I really tried a lot. But it was worth it. The website is now down to 0.1g CO2/page view and in comparison really far ahead. Even though my friends just roll their eyes when I say “I’m going to redesign my website. Again.”. But hey. With redesigning again and again, I’ve learned so much. So much of what works for me and with WordPress. So let’s see what and how.
My technical base
Hosting on renewable energy makes a huge difference in comparison to electricity from other sources. According to current studies, standard electricity emits 475g CO2e/kWh and electricity from renewable resources emits only 33.4g CO2e/kWh (of course with many many dependencies).
How green a hoster is depends on many factors. The most important components are the purchase of 100% (traceable, at best local) green electricity and high energy efficiency.
I initially decided to go with Manitu. In the selection were also Biohost, Raidboxes and greensta (*this is not an advertisement and not a complete list of recommendations) and I continue to monitor the market for myself and of course for recommendations. You can find more green hosters at the Green Web Foundation directory and by browsing through web articles.
WordPress and the theme
Since I am not a web developer, the choice fell on a CMS. Namely WordPress. Why? Because for me it’s the easiest to manage and there are many good resources for it. Yes, WordPress itself adds some data weight compared to programming the website yourself. But honestly not as much as I always thought.
On top of the CMS comes the theme. I did a lot of research on themes, their performance, weight and requests. The result was Neve, which was the best fit for my case and became a loyal companion. You can easily search for other lightweight themes on the web, for example in this article about The 14 fastest WordPress Themes.
The Editor. My biggest question mark. The default editor of WordPress was just not effective enough for me. I wanted more. So I first worked with Elementor, an editor that performs quite ok compared to others. This way my website was already at 0.4g CO2/page view (measured with Websitecarbon.com). Not bad, but still not super duper.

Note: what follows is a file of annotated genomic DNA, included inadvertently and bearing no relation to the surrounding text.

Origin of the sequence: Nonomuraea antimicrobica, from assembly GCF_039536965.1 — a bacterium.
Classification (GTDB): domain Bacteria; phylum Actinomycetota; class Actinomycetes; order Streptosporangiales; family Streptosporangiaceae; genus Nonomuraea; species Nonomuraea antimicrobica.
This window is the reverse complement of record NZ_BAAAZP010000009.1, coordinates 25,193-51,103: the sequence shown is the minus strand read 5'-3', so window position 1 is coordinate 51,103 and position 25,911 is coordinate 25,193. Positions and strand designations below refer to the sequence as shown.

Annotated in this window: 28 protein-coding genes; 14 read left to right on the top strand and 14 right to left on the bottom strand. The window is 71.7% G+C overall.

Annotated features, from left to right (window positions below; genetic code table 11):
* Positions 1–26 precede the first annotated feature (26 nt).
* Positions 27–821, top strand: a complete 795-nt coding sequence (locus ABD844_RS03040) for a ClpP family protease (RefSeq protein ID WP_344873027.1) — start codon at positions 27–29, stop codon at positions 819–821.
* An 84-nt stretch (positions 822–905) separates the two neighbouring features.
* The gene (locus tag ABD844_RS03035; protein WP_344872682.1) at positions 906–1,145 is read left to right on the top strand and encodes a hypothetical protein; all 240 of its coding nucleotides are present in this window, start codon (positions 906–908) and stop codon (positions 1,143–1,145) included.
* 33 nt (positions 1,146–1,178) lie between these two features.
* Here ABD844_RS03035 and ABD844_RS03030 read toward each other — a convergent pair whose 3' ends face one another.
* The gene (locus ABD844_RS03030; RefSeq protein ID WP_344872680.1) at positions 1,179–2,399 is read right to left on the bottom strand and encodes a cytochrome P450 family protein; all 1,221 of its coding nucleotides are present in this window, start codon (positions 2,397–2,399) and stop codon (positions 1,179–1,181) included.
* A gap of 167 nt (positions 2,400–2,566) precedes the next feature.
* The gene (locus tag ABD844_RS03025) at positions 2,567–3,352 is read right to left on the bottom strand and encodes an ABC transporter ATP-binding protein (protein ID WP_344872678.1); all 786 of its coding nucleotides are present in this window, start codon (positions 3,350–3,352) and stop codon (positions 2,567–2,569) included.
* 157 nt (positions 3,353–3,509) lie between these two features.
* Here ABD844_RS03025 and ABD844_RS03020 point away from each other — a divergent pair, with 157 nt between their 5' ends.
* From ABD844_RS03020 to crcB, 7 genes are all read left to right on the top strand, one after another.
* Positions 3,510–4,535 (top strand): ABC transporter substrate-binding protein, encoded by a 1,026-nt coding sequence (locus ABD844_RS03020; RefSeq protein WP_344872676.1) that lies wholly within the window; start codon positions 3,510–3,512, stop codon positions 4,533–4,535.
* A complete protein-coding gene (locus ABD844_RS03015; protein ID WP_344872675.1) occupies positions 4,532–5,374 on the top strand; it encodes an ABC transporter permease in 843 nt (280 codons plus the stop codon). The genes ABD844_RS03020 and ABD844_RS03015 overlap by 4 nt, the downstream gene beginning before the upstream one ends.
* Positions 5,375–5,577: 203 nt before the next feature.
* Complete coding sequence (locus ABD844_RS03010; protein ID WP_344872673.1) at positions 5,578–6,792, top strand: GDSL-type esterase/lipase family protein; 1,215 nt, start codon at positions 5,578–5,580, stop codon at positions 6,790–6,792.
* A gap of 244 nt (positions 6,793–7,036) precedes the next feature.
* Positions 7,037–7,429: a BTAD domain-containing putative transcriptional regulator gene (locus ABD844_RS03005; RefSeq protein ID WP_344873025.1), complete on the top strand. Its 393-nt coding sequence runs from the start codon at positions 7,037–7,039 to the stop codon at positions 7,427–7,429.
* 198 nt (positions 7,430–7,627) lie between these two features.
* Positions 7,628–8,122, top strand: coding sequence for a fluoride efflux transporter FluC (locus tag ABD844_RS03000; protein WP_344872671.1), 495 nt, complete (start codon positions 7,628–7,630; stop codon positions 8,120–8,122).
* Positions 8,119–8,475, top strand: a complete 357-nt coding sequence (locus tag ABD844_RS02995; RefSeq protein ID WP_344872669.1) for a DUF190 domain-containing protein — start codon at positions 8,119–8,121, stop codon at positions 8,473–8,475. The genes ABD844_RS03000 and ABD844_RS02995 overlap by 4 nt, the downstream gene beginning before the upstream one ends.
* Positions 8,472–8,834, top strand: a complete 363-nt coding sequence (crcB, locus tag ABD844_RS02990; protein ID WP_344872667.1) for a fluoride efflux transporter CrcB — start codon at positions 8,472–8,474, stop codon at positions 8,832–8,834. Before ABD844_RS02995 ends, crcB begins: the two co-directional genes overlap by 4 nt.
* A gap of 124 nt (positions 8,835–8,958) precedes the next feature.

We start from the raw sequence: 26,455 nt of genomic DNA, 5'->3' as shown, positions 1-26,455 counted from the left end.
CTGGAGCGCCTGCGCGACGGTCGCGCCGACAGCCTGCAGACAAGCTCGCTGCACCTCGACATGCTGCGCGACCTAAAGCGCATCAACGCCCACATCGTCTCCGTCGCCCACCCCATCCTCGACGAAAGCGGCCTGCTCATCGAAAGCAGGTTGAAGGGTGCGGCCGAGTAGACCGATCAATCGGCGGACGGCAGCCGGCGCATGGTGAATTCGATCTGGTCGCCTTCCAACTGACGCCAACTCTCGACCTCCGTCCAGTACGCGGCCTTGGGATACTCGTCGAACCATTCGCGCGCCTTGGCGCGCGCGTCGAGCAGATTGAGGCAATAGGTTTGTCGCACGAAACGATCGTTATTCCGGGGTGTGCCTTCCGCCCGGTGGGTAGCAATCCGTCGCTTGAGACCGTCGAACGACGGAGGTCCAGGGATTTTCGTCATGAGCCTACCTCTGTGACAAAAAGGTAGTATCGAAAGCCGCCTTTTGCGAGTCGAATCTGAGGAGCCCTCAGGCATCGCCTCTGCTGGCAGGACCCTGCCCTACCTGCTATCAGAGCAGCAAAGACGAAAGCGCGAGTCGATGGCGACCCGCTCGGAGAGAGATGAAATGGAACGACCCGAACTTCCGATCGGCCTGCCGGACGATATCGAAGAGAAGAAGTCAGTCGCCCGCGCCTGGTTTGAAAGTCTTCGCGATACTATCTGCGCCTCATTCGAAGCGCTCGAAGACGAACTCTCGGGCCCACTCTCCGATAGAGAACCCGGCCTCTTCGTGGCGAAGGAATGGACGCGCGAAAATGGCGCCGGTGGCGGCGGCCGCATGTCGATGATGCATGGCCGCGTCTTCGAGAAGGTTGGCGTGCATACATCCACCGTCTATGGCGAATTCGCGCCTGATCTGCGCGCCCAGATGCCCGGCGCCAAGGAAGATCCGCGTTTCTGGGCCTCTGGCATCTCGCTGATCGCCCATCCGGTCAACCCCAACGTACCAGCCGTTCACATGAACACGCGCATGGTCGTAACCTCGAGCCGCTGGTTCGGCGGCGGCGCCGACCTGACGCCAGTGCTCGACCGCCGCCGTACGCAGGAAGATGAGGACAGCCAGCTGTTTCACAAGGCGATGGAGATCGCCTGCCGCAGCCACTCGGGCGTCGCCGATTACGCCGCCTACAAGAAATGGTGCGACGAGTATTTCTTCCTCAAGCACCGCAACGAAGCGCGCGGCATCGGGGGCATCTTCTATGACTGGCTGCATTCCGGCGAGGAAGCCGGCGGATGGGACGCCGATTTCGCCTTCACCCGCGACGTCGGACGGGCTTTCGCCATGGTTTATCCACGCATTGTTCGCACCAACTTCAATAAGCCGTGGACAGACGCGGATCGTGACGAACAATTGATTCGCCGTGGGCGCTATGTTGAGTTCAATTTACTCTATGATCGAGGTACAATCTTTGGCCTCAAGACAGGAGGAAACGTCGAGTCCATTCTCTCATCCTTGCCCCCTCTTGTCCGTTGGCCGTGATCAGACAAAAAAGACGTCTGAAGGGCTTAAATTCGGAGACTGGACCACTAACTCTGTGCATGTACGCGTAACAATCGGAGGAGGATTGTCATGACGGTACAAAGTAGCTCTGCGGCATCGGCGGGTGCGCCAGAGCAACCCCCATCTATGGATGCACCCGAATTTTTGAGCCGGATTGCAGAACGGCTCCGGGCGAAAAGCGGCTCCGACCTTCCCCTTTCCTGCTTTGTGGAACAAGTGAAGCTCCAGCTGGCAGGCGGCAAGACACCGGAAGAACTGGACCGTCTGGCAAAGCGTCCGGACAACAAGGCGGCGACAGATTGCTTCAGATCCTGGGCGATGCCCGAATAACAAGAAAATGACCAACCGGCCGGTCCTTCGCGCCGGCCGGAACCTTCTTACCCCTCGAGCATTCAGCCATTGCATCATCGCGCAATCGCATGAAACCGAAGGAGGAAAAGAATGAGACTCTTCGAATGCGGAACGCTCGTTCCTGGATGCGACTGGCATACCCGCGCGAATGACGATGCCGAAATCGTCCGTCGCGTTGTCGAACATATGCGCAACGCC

Additionally, Elementor caused problems again and again. It just didn’t click between us. So I went on a loooong search for the right tool. What came out? The WordPress default editor in combination with GenerateBlocks.
And you know what? Just by switching from Elementor to GenerateBlocks, my Website Carbon CO2 score dropped from 0.4g CO2/page view to 0.1g CO2/page view. Yippee yeah!
Other than that, I try to limit the number of plugins I install so they don’t slow down my sites and make them unnecessarily heavy. You can find my favorite tools in my tool list.
Next to that, you won’t find any other data-hungry and cookie-setting third-party providers on my site. The only cookie on my site is from my language switch. And my analytics tool is WithCabin. A tool that neither sets cookies, nor intercepts personal data of visitors in any form.
To keep the general data load small, it also helps to regularly delete post revisions and the trash bin.
What did I do differently with the content?
I wanted to create a sleek, balanced and a tiny bit edgy website. Not too many images. Not too many animations. So I decided to work with colors and shapes. Dark colors indeed, since I read so much about increasing accessibility and, for devices with OLED screens, reducing energy consumption with dark colors. 
What else? Wherever possible, I try to use (my own) icons and make all UX principles as happy as if they were at a kid’s birthday party. You won’t find full-width images or endless “have you seen this offer from me” funnels on my site. I reuse modules, elements, CSS and other types of design principles to save data weight. Reuse things instead of always implementing new elements. There’s also no Instagram plugin that loads new posts from the platform. Instead, I’m using an image of some of my posts as a teaser.
The result is a CO2 score I never would have imagined with WordPress. With 0.1g CO2/page view (measured with Website Carbon and Beacon) the site is greener than over 90% of all tested sites. That sounds awesome! The size of my website is at 175kb with 18 requests and a Google PageSpeed score of over 90.
What’s still on my list
There is still so much to learn and so much to try. I would like to implement a dark theme that you can switch back and forth from. Depending on what’s more readable for you. I also want to tell you more about my personal and business sustainability habits. This includes offsetting remaining CO2 emissions to a carbon-neutral or even climate-positive level. For that, I’ll just have to sit down and look through what I’m already doing (without really calling it carbon offsetting) and what more I can do to make that happen. On top of that there is a further increase in accessibility, SEO and server speed. Oh, and beyond that, there are many many more ideas. You see, it never gets boring and I’m absolutely sure there will be more ideas and tweeks to come. I’m looking forward to it!
And what’s that supposed to tell you now?
Everything is possible, even with WordPress as Content Management System.
And: Websites don’t have to look dull to be green.
Have a wonderful week!
Hi, I’m Sandy, the author of this blog and Green UX/UI designer with the vision of a green web. Come with me on this wonderful journey!
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